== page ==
Integrative thinking is more important than ever, according to Frei. “Everything is interconnected: A gas company today, for example, will be directly affected by electricity market design – ignoring the underlying gas infrastructure will be to its own detriment.” Frei calls for global economic and political collaboration on issues from resilience to regional balancing of resources and climate policies, or integrated infrastructure planning in order to minimize uncertainty. Otherwise, the capital needed for the energy transition may be hard to find: Global GDP will be growing much slower in the next 45 years, also due to a decline in population growth – and to decouple energy from GDP further in this slower growth environment will be extremely challenging, Frei warns. “Governments have not become richer over the past years, so investment has to come from traditional and new investors alike: pension funds, development banks, entrepreneurs attracting capital from different sources.” Frei believes that leasing will play an important part, as already seen in storage, rooftop solar, or with cars.
Energy systems worldwide have to become more resilient as they face potent threats, Frei emphasizes: For Europe and North America, cybersecurity is a key risk. In Asia-Pacific, parts of Africa, and Latin America, extreme weather conditions are surfacing as the principal threat, while for the Middle East, Australia, and parts of Africa, the competition about increasingly strained water resources is a main concern. Given the magnitude of some threats – extreme weather events, for instance, have quadrupled in the past 30 years – factoring in security margins is no longer sufficient, Frei says. “It’s the proverbial difference between the oak and the reed: When a storm comes, the oak will fall, but the reed will bend and quickly stand up again once the storm is over. We have to stop building oaks and start to build an energy system that is much more like reed.” He calls for a shift from thinking of fail-safe – looking at single assets only – to safe-fail – focusing on the system as a whole. And it’s already happening: Literally, like the construction of wind farms that lie down in case of a severe storm, and figuratively, like Chinese legislation against “thirsty” energy technology, meant to save precious drinking water.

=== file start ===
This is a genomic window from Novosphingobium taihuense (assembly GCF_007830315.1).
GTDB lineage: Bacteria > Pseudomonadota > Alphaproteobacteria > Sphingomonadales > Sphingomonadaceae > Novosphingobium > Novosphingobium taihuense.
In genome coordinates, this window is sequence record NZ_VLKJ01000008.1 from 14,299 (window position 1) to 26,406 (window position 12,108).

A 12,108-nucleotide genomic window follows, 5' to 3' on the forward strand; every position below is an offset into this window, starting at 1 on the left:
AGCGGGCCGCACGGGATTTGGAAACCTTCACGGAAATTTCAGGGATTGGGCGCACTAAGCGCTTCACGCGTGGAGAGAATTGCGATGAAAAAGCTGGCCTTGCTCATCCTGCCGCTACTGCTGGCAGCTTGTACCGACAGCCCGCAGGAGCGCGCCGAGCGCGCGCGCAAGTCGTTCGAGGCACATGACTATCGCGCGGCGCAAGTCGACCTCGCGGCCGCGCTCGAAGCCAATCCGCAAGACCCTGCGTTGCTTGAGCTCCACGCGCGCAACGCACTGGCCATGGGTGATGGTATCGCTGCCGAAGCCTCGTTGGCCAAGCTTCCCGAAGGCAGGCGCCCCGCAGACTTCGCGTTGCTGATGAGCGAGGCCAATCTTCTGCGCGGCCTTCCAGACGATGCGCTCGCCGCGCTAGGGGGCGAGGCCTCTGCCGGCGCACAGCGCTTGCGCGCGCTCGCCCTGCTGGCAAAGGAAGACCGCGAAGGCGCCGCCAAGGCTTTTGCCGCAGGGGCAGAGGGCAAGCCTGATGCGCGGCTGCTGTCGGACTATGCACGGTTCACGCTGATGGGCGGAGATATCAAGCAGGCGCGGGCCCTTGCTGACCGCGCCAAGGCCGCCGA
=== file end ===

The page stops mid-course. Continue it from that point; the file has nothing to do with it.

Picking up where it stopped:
The speed of change in the energy field is unprecedented, says Frei. “Only three years ago, at our last congress, we were still asking if we have reached the tipping point – this year in Istanbul, it was clear that we are clearly beyond the tipping point in a number of areas.” India’s government pushing for solar energy, Mexico adopting an energy reform or China emphasizing environment over energy access in its current five-year-plan are just some of the developments that Frei refers to. The private sector and investors have followed suit. Frei talks of a new entrepreneurial spirit that could well help to get electricity to the last 1.1 billion people on Earth without energy access. “Today, there are models combining a high-efficiency DC fridge appliance and a cell phone charging station, powered by a 200-watt solar cell which owners pay for on a leasing rate of 40 cents a day over a period of three years, charged through the mobile phone.” The speed of innovation has made energy policy more important than ever: Energy ministries have lately become core government portfolios; the G20 even have installed their own energy ministerial meetings.